Welcome to Adventure(s) Time's forty-second installment, a look at classic animated series and their tie-in comic books. Suggestions are always welcome, so feel free to leave one in the comments. This week, we examine the times Killer Croc was targeted by Cupid's arrow. Once as the pursuer, once as the pursued.
Batman & Robin Adventures #24 (October 1997) was the first story to pair Croc with a love interest. "Crocodile Tears" comes from writer Ty Templeton and penciler Bo Hampton, one of the final stories published before the revamp of Batman. We open with the heroes confronting Killer Croc in public, as two police officers witness the battle. The rookie admires Batman and Robin's bravery, the vet dismisses the vigilantes. Templeton's characterizations aren't arbitrary. The public's lack of support for the caped crusaders turns out to be key to the story.
The next day, Summer Gleeson reports on the confrontation. A blonde Summer, one lacking in any real journalistic ethics. She explains to her boyfriend that opinion polls are turning against the heroes, and kicking them while down makes for good ratings.
Summer never had much of a personality in the series, so who's to say if this is out of character. The blonde hair is an odd one, though. This isn't a one-time coloring flub. Summer, from this point on in Adventures titles, is no longer a redhead. Maybe this was done to distinguish her from Veronica Lake and Barbara Gordon. It's hard to argue it was a mistake, since she stays blonde (a specific shade) until her final 2003 appearance. This had to be conscious choice.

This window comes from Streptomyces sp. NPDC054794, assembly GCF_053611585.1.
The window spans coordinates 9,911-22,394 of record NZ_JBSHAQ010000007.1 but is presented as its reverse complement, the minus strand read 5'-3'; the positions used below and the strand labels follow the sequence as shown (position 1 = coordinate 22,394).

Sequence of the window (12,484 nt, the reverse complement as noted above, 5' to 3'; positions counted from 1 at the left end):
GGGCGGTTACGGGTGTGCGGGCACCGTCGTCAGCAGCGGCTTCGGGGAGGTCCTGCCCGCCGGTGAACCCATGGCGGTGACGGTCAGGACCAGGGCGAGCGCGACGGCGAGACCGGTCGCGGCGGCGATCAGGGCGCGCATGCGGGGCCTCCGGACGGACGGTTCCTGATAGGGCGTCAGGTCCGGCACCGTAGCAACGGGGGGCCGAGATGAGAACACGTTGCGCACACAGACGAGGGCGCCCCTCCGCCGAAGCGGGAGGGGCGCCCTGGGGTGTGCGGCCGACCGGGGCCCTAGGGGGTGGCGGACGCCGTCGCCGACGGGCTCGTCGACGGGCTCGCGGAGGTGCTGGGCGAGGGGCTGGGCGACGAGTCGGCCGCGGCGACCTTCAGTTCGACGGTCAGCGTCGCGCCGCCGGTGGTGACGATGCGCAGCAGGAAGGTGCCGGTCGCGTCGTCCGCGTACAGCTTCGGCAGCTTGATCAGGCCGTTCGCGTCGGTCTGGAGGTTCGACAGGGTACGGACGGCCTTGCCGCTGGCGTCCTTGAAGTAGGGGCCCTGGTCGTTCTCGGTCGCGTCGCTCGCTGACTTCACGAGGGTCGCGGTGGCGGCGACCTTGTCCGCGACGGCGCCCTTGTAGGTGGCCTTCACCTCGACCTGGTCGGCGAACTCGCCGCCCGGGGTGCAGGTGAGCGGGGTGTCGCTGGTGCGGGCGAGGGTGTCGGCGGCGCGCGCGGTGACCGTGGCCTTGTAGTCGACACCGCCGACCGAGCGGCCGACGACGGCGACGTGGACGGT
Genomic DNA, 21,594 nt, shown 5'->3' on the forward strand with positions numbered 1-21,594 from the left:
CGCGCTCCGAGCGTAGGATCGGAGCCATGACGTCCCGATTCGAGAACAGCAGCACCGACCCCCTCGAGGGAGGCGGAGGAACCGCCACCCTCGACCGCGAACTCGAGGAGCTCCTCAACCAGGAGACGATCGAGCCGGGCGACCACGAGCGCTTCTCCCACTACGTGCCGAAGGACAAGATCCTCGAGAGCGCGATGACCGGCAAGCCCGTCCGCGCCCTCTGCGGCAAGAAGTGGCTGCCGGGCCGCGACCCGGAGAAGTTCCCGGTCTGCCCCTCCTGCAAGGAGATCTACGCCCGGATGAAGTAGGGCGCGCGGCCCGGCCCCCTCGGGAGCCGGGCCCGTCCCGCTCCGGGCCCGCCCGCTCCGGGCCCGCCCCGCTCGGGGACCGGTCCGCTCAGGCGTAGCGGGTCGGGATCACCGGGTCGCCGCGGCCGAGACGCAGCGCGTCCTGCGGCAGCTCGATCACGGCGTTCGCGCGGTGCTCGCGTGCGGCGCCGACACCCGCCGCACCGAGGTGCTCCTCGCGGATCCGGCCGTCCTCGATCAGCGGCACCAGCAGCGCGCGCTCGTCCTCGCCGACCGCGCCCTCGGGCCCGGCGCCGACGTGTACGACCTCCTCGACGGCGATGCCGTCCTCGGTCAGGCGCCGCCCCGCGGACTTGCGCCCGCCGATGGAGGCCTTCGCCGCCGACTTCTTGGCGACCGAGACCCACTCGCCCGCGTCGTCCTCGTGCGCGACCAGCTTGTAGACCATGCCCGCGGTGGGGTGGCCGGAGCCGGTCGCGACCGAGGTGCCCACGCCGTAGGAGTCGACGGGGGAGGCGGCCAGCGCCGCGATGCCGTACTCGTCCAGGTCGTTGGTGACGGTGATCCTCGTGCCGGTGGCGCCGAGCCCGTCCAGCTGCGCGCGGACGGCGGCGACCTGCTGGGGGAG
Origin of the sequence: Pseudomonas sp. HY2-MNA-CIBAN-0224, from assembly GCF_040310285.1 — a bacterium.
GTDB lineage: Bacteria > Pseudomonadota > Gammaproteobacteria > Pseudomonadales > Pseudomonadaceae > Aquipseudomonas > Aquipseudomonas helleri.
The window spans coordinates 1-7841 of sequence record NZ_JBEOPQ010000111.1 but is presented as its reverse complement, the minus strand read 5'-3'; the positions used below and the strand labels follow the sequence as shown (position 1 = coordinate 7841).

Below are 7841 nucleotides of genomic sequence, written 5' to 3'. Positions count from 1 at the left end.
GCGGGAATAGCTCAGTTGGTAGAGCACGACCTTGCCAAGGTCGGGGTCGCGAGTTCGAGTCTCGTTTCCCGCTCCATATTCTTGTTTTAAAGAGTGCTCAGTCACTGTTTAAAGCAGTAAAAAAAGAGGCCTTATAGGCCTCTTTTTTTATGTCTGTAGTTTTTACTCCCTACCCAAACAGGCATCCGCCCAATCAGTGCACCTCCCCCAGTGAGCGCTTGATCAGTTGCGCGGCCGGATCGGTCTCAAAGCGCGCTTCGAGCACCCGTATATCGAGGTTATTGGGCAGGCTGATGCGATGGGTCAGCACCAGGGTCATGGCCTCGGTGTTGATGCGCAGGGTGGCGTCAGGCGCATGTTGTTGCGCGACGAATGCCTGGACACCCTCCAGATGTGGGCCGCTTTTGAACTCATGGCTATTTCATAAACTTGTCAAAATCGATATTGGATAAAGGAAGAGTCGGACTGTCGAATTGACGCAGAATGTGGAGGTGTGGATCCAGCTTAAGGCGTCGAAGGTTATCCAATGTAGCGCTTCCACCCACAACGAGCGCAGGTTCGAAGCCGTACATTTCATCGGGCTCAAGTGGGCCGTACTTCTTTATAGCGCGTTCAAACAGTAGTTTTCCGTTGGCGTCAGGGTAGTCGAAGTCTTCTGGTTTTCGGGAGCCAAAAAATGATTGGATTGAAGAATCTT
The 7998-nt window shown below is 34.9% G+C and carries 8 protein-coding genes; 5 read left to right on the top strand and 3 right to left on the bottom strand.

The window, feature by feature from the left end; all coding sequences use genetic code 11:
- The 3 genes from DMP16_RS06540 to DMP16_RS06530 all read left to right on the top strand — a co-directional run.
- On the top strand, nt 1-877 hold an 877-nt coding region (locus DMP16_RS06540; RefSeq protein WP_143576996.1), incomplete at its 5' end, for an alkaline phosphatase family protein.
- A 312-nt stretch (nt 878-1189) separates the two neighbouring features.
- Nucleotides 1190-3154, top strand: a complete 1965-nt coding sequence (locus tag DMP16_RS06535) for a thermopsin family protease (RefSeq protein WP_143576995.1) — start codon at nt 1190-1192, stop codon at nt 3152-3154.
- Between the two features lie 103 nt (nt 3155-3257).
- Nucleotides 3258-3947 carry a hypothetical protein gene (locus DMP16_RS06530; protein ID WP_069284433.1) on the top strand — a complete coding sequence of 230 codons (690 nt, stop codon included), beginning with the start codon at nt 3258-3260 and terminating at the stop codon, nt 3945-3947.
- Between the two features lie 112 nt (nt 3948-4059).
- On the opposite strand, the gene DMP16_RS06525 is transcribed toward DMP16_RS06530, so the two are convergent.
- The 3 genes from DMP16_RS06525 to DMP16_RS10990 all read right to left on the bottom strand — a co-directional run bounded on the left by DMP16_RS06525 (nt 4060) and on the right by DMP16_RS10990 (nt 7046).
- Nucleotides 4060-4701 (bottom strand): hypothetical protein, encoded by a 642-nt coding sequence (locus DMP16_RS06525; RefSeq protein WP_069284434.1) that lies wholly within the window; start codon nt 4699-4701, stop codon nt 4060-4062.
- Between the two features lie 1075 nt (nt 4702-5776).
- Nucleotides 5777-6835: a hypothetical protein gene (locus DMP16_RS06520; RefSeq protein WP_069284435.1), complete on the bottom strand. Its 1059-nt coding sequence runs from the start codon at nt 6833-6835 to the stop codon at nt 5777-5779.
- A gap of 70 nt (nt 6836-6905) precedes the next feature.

Regardless, Croc isn't going to be complaining. Summer's report is the first one sympathetic to his perspective. The first time an attractive woman has looked at him as anything other than a freak. He responds as Killer Croc would -- breaking into her home that night.
Still, the story isn't eager to make Croc a creep. He says he doesn't want to hurt anyone, and only reacts when Summer's boyfriend charges him. Croc saw a book on Van Gogh in prison, and is impressed Summer has a "Starry Night" print in her apartment. Clearly, they were meant to be together. He leaves, promising romance and a starry night of their own.
Croc isn't the first villain in an Adventures comic to fall for Summer, either. Clayface and Summer nearly made music together in one of the earliest issues of the series.
Templeton's Croc is thuggish, but not dumb. When Batman locates Summer, he quickly discerns there was more to Croc's words than she realized. Also, notice Templeton is homaging Bob Kane in this scene. Interesting, since Templeton would later provide art for the Bill Finger tribute/Bob Kane exposé book Bill the Boy Wonder: The Secret Co-Creator of Batman.
Batman and Robin locate Croc inside the museum, attempting to lift a Van Gogh for his "date" with Summer. Croc trashes the place, and the finale of the battle conveniently occurs in Summer's sight. She accuses Croc of being a monster, cutting him in a way she could never understand.
The irony being, if Croc were truly a monster, he wouldn't care. The label wouldn't mean anything to him. He never would've sought her company in the first place. Croc's incensed, ready to show Summer just what a monster he is. He stops himself, though. Realizes how futile his actions would be, actually asks Batman to send him back to prison.
It's an emotional conclusion, perhaps ranking up there with Croc's final words in "Sideshow," the most famous Killer Croc TAS episode. (And, as I've argued before, one of the very best episodes of the show's run.)